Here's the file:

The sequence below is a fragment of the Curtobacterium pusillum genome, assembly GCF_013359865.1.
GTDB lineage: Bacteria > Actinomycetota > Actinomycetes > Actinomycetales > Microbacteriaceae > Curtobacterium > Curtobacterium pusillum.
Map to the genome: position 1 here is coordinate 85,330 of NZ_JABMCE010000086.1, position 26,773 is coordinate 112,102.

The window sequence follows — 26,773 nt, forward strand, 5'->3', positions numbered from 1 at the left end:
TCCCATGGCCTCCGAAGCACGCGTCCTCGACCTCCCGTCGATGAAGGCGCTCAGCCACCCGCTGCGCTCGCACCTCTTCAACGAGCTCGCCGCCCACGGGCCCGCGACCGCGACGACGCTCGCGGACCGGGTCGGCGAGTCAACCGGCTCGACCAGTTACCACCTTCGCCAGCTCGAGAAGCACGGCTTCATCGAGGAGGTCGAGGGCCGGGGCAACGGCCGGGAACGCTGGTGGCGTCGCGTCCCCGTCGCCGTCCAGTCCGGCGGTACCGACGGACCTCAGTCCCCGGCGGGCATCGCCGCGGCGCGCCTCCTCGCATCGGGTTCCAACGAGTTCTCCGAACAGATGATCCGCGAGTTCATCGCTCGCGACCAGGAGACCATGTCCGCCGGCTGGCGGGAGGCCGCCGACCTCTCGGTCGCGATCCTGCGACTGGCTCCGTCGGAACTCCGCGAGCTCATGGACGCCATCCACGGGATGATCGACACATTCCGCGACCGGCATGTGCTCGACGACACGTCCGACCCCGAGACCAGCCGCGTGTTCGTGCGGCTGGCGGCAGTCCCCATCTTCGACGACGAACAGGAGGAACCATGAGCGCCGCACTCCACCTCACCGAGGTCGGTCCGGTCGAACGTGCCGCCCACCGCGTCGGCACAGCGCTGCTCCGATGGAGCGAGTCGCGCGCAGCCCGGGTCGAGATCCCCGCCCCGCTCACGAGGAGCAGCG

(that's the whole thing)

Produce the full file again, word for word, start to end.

The sequence below is a fragment of the Curtobacterium pusillum genome, assembly GCF_013359865.1.
GTDB lineage: Bacteria > Actinomycetota > Actinomycetes > Actinomycetales > Microbacteriaceae > Curtobacterium > Curtobacterium pusillum.
Map to the genome: position 1 here is coordinate 85,330 of NZ_JABMCE010000086.1, position 26,773 is coordinate 112,102.

The window sequence follows — 26,773 nt, forward strand, 5'->3', positions numbered from 1 at the left end:
TCCCATGGCCTCCGAAGCACGCGTCCTCGACCTCCCGTCGATGAAGGCGCTCAGCCACCCGCTGCGCTCGCACCTCTTCAACGAGCTCGCCGCCCACGGGCCCGCGACCGCGACGACGCTCGCGGACCGGGTCGGCGAGTCAACCGGCTCGACCAGTTACCACCTTCGCCAGCTCGAGAAGCACGGCTTCATCGAGGAGGTCGAGGGCCGGGGCAACGGCCGGGAACGCTGGTGGCGTCGCGTCCCCGTCGCCGTCCAGTCCGGCGGTACCGACGGACCTCAGTCCCCGGCGGGCATCGCCGCGGCGCGCCTCCTCGCATCGGGTTCCAACGAGTTCTCCGAACAGATGATCCGCGAGTTCATCGCTCGCGACCAGGAGACCATGTCCGCCGGCTGGCGGGAGGCCGCCGACCTCTCGGTCGCGATCCTGCGACTGGCTCCGTCGGAACTCCGCGAGCTCATGGACGCCATCCACGGGATGATCGACACATTCCGCGACCGGCATGTGCTCGACGACACGTCCGACCCCGAGACCAGCCGCGTGTTCGTGCGGCTGGCGGCAGTCCCCATCTTCGACGACGAACAGGAGGAACCATGAGCGCCGCACTCCACCTCACCGAGGTCGGTCCGGTCGAACGTGCCGCCCACCGCGTCGGCACAGCGCTGCTCCGATGGAGCGAGTCGCGCGCAGCCCGGGTCGAGATCCCCGCCCCGCTCACGAGGAGCAGCG